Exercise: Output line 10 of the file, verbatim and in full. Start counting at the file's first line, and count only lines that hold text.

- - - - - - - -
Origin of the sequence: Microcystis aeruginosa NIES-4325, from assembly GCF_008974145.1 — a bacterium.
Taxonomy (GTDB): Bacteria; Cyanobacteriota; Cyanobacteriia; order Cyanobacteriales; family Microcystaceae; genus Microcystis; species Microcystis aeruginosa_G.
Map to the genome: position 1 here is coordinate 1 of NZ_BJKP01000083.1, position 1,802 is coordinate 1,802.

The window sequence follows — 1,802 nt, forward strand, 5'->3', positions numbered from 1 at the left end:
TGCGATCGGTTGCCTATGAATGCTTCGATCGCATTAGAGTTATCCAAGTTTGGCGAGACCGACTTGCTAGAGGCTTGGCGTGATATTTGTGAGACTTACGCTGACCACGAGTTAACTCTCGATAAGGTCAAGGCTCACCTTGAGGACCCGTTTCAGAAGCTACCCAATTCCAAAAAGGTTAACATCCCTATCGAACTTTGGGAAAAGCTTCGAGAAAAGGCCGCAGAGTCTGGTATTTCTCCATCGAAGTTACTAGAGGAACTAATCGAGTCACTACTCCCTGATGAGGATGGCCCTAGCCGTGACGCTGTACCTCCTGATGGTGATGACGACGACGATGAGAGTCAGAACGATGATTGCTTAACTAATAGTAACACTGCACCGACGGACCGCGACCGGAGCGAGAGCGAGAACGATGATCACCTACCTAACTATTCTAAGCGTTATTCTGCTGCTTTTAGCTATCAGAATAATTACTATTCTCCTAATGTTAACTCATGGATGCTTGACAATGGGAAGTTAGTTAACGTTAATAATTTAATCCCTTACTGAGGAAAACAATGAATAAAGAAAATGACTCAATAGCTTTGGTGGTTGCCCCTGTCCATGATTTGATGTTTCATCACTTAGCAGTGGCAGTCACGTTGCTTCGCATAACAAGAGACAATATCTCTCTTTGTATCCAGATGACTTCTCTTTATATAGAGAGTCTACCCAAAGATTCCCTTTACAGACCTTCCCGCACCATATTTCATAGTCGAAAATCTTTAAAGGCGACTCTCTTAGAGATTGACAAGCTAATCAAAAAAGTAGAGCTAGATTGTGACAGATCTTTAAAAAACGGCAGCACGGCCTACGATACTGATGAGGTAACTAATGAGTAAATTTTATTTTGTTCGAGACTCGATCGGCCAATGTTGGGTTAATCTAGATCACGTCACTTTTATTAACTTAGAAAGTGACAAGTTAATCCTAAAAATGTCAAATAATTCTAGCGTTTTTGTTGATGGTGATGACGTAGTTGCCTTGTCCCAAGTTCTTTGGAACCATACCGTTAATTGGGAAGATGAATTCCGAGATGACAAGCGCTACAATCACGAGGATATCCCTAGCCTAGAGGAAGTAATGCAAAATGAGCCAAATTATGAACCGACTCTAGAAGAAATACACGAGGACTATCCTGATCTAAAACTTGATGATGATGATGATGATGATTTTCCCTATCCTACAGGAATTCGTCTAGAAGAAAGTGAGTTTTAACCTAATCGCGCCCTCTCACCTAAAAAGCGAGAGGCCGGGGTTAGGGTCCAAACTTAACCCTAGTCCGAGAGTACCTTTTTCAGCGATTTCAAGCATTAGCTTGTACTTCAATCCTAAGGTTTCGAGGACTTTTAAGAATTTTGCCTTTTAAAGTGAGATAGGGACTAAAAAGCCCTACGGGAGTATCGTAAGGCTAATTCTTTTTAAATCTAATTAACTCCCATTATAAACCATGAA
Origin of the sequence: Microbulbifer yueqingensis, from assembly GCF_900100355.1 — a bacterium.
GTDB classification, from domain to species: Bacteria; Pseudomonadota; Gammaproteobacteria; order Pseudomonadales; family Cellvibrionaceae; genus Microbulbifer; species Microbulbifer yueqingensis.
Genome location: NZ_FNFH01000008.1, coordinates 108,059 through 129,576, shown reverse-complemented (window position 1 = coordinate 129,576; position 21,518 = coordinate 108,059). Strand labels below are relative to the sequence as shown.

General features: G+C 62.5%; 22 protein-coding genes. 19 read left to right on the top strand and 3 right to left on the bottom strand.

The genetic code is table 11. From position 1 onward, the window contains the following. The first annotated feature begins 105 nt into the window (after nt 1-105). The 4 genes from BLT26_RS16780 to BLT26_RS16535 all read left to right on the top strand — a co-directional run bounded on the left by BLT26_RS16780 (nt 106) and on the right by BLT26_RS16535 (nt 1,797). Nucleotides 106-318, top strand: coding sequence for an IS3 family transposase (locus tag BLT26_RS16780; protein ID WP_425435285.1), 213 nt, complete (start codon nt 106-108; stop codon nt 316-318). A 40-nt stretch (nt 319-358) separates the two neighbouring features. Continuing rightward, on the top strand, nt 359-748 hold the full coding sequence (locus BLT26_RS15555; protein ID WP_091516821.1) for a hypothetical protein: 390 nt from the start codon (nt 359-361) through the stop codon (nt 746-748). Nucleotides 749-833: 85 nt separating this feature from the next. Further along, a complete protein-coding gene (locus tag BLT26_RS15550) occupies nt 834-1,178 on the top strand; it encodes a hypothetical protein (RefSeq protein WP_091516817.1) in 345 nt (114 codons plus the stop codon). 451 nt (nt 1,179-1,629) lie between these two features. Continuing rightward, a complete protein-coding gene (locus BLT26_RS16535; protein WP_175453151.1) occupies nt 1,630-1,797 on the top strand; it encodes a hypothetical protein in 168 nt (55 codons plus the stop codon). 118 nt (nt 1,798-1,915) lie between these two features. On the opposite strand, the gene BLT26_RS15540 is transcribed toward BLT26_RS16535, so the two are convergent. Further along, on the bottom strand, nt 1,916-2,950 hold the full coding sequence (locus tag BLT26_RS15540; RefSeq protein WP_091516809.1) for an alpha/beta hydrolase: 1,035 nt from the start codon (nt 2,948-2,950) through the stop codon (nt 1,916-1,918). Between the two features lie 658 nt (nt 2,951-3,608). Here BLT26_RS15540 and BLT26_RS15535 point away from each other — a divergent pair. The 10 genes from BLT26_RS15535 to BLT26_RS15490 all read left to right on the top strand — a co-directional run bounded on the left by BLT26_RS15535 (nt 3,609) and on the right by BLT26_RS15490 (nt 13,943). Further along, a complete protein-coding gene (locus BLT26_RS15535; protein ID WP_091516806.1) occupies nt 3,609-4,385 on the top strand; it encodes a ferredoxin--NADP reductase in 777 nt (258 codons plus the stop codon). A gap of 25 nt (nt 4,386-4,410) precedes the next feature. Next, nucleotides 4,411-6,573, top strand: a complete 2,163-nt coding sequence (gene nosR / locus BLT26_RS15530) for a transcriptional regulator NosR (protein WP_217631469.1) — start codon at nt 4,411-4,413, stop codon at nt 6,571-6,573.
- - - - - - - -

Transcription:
The genetic code is table 11. From position 1 onward, the window contains the following. The first annotated feature begins 105 nt into the window (after nt 1-105). The 4 genes from BLT26_RS16780 to BLT26_RS16535 all read left to right on the top strand — a co-directional run bounded on the left by BLT26_RS16780 (nt 106) and on the right by BLT26_RS16535 (nt 1,797). Nucleotides 106-318, top strand: coding sequence for an IS3 family transposase (locus tag BLT26_RS16780; protein ID WP_425435285.1), 213 nt, complete (start codon nt 106-108; stop codon nt 316-318). A 40-nt stretch (nt 319-358) separates the two neighbouring features. Continuing rightward, on the top strand, nt 359-748 hold the full coding sequence (locus BLT26_RS15555; protein ID WP_091516821.1) for a hypothetical protein: 390 nt from the start codon (nt 359-361) through the stop codon (nt 746-748). Nucleotides 749-833: 85 nt separating this feature from the next. Further along, a complete protein-coding gene (locus tag BLT26_RS15550) occupies nt 834-1,178 on the top strand; it encodes a hypothetical protein (RefSeq protein WP_091516817.1) in 345 nt (114 codons plus the stop codon). 451 nt (nt 1,179-1,629) lie between these two features. Continuing rightward, a complete protein-coding gene (locus BLT26_RS16535; protein WP_175453151.1) occupies nt 1,630-1,797 on the top strand; it encodes a hypothetical protein in 168 nt (55 codons plus the stop codon). 118 nt (nt 1,798-1,915) lie between these two features. On the opposite strand, the gene BLT26_RS15540 is transcribed toward BLT26_RS16535, so the two are convergent. Further along, on the bottom strand, nt 1,916-2,950 hold the full coding sequence (locus tag BLT26_RS15540; RefSeq protein WP_091516809.1) for an alpha/beta hydrolase: 1,035 nt from the start codon (nt 2,948-2,950) through the stop codon (nt 1,916-1,918). Between the two features lie 658 nt (nt 2,951-3,608). Here BLT26_RS15540 and BLT26_RS15535 point away from each other — a divergent pair. The 10 genes from BLT26_RS15535 to BLT26_RS15490 all read left to right on the top strand — a co-directional run bounded on the left by BLT26_RS15535 (nt 3,609) and on the right by BLT26_RS15490 (nt 13,943). Further along, a complete protein-coding gene (locus BLT26_RS15535; protein ID WP_091516806.1) occupies nt 3,609-4,385 on the top strand; it encodes a ferredoxin--NADP reductase in 777 nt (258 codons plus the stop codon). A gap of 25 nt (nt 4,386-4,410) precedes the next feature. Next, nucleotides 4,411-6,573, top strand: a complete 2,163-nt coding sequence (gene nosR / locus BLT26_RS15530) for a transcriptional regulator NosR (protein WP_217631469.1) — start codon at nt 4,411-4,413, stop codon at nt 6,571-6,573.